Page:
Advertisement
YOU ARE HERE: LAT HomeCollectionsStates Federal Aid
IN THE NEWS

States Federal Aid

FEATURED ARTICLES
NEWS
June 24, 1987 | DAVID G. SAVAGE, Times Staff Writer
The Supreme Court, supporting the move toward a national minimum drinking age, ruled Tuesday that Congress may reduce federal highway funds to states that refuse to raise their drinking age to 21. The court, stepping into a contentious clash between states' rights and congressional authority, concluded on a 7-2 vote that Congress has broad power to set standards for the spending of federal funds.
ARTICLES BY DATE
CALIFORNIA | LOCAL
November 15, 2003 | From Staff and Wire Reports
Gov. Gray Davis declared parts of southern Los Angeles County a disaster area on Friday, while donations and other relief began rolling in for those whose homes and businesses were damaged in Wednesday night's freak rain and hail storm. The disaster designation applies to Watts, South Gate and Compton. It will enable storm victims to apply for low-interest loans and other state and federal assistance.
Advertisement
NEWS
September 1, 1989 | HENRY WEINSTEIN, Times Staff Writer
The U.S. 9th Circuit Court of Appeals in San Francisco on Thursday upheld the right of the federal government to impose a 55-m.p.h. speed limit on highways by threatening to withhold highway construction money from states. In a unanimous opinion on the first challenge to the national speed limit, the court spurned claims by the state of Nevada that the federal government was using unfair coercion to get states to comply with the law.
NEWS
April 12, 2000 | RICHARD SIMON, TIMES STAFF WRITER
Rushing to dress up its resume on gun control before the one-year anniversary of the Columbine High School shootings, the House on Tuesday overwhelmingly approved legislation that would provide $100 million to states that impose mandatory prison terms on gun-toting criminals.
NEWS
June 23, 1999 | NICK ANDERSON, TIMES STAFF WRITER
California and other states would be free to shed federal controls on school spending in exchange for signing a five-year agreement to improve student achievement under legislation announced Tuesday by Republican leaders in Congress. The plan to create "charter states"--stealing a page from the popular concept of regulation-free charter schools--is the GOP's answer to President Clinton's call earlier this year to reshape the federal role in education.
NEWS
March 23, 1997 | MELISSA HEALY, TIMES STAFF WRITER
The Clinton administration has declared more than 1,000 American counties and cities with high unemployment rates to be at least temporarily exempt from one of the first of the welfare reforms enacted by Congress--a cutoff of food stamps to unemployed adults who are able-bodied and childless. As a result, close to 1 million food stamp recipients in California and 40 other states have reprieves from the prospect of losing a significant source of their income.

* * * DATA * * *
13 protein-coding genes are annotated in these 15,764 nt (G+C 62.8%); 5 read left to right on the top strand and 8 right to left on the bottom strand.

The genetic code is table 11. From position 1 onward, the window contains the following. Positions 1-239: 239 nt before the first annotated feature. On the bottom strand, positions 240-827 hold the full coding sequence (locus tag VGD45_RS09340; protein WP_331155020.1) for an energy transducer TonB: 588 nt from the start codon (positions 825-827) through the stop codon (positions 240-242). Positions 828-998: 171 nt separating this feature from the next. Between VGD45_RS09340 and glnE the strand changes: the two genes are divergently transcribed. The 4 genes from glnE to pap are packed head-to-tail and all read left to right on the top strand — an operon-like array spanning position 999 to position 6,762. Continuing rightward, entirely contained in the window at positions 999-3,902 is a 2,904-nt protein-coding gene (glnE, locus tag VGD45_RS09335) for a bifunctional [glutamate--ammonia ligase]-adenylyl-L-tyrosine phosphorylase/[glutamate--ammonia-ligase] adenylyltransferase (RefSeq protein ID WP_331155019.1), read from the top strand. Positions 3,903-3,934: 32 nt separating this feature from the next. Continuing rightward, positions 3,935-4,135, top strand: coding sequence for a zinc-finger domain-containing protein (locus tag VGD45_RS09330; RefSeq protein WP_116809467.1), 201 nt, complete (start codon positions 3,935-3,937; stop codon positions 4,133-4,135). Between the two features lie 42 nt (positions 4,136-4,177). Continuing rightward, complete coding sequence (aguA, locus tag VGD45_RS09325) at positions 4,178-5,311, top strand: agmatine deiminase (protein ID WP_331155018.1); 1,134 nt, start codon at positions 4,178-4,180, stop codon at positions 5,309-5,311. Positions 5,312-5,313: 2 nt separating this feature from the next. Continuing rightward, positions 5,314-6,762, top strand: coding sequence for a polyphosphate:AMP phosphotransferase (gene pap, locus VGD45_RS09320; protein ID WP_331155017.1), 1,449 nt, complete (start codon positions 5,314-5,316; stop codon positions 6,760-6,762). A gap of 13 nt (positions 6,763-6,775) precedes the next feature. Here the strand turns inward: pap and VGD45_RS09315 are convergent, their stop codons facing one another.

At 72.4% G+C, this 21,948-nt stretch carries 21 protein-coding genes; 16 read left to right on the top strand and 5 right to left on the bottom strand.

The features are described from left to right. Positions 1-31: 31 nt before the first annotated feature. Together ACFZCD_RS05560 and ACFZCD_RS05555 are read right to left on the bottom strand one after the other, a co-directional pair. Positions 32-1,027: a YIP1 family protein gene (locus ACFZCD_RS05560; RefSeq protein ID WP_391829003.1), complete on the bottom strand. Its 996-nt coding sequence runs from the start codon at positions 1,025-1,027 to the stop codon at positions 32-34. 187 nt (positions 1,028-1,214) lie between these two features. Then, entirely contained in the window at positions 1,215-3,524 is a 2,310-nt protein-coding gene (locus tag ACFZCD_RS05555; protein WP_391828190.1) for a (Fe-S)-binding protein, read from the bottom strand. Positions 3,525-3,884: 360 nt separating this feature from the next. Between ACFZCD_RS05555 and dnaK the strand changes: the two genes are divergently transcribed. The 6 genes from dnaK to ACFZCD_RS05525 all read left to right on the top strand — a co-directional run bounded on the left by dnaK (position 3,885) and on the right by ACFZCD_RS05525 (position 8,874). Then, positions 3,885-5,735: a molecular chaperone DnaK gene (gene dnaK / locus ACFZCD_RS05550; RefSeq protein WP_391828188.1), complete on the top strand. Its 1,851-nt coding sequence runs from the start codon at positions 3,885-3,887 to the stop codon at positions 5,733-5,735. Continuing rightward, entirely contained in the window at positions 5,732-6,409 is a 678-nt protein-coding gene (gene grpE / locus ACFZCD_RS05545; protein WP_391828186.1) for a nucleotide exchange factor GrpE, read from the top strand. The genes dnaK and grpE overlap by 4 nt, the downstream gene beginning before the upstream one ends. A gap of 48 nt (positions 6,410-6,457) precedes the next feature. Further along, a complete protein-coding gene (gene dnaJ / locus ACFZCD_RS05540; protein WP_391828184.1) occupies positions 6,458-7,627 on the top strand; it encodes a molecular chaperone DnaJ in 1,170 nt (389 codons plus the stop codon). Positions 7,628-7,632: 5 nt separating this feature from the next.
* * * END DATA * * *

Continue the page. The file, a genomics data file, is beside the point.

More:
NEWS
February 6, 1995 | MELISSA HEALY, TIMES STAFF WRITER
During the early weeks of the 104th Congress, governors such as Connecticut's John Rowland have formed the principal cheering section for the sweeping initiatives of the new Republican majority on Capitol Hill. Rowland, for six years a Republican congressman himself, roared his approval when his former colleagues placed tough limits on "unfunded federal mandates"--federal programs that require action by the states but give them no money to carry them out.
NEWS
February 2, 1995
Here is how members of the California delegation voted on the Unfunded Mandates Reform Act, which passed the House, 360 to 74.
NEWS
October 21, 1995 | TONY PERRY, TIMES STAFF WRITER
House Speaker Newt Gingrich (R-Ga.) proposed a multibillion-dollar plan Friday under which the federal government would fully reimburse states for providing emergency medical care to illegal immigrants. California, which has an estimated half of the nation's illegal immigrants, could receive more than $400 million a year under the plan outlined by Gingrich at an airport news conference. The Speaker said the proposal could cost the federal government up to $6 billion nationwide over seven years.
NEWS
February 14, 1994 | DAN MORGAN, THE WASHINGTON POST
There would be sharp differences in the amount of new federal money going to individual states under President Clinton's health care plan, and states that are now the most restrictive in granting medical assistance to the poor generally would be the biggest winners, according to a study released today.
NEWS
December 5, 1999 | From Associated Press